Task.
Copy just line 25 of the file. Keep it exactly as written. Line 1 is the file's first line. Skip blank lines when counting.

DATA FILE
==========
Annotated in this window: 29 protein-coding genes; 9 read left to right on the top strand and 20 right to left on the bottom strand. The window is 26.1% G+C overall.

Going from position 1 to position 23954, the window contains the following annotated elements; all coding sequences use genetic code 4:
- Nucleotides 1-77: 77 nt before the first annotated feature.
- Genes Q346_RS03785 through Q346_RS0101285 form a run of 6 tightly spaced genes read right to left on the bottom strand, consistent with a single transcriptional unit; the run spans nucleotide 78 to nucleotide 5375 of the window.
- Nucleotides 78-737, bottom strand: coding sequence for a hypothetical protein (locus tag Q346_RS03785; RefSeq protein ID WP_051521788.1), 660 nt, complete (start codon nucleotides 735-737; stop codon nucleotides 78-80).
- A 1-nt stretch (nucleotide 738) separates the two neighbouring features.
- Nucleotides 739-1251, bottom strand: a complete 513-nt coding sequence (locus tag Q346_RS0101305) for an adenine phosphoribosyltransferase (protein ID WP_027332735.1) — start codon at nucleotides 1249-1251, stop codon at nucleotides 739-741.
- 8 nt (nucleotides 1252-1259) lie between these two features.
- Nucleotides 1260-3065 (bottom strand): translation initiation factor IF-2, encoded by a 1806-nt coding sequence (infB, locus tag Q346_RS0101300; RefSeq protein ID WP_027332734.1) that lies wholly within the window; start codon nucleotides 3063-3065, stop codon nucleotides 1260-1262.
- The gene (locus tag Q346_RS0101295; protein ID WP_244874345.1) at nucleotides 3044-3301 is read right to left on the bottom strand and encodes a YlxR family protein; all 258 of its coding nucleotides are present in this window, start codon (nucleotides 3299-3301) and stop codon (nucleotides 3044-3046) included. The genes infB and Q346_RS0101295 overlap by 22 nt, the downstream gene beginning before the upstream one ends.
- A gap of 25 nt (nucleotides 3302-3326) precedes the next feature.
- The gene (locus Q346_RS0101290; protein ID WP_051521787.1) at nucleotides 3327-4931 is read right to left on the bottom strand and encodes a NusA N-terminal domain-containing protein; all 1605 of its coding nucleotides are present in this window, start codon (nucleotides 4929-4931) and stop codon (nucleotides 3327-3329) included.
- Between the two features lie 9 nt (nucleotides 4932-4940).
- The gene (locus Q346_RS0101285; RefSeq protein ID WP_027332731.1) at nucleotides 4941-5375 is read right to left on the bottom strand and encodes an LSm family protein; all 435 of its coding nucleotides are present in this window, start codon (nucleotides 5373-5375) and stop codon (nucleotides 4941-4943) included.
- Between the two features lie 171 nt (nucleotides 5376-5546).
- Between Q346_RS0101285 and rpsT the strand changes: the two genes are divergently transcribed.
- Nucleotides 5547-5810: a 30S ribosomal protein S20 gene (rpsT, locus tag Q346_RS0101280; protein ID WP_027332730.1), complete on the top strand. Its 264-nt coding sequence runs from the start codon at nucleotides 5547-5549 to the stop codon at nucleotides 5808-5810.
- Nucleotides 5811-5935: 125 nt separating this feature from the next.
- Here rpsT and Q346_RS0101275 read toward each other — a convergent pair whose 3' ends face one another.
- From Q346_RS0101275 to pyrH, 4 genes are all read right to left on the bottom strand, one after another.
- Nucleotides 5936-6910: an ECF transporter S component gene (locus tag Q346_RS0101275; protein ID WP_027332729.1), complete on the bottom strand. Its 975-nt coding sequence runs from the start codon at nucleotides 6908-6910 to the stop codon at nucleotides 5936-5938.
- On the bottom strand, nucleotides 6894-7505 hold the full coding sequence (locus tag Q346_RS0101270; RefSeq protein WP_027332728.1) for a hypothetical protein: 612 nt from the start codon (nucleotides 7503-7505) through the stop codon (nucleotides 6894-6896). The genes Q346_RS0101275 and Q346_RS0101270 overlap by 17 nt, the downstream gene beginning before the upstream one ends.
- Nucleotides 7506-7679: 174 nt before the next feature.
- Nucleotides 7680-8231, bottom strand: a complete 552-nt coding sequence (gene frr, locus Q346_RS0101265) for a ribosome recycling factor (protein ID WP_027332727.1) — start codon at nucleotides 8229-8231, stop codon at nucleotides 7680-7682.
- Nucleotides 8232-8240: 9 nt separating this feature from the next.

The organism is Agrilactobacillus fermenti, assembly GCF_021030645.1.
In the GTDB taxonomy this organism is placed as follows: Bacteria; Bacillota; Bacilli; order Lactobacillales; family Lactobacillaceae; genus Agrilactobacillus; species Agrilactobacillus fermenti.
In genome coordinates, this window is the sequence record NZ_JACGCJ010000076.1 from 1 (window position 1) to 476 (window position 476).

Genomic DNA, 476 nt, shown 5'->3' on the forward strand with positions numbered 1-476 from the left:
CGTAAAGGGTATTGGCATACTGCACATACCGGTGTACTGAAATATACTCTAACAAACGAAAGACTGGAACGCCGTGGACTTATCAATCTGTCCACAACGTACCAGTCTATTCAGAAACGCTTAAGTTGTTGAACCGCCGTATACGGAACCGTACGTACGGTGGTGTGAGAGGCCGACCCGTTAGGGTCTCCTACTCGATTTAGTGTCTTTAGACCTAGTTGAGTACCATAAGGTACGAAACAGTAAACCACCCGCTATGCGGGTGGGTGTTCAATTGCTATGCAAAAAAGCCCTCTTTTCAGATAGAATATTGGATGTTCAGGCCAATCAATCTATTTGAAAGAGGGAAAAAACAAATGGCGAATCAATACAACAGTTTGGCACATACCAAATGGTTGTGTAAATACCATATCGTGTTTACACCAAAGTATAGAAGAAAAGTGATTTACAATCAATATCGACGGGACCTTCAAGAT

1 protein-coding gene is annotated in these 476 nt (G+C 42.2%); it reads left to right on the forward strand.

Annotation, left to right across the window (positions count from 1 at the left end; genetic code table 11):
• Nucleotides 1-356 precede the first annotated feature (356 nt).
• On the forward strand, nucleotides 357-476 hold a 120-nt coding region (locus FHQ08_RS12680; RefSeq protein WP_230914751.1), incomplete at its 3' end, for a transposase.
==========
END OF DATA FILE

- Nucleotides 8232-8240: 9 nt separating this feature from the next.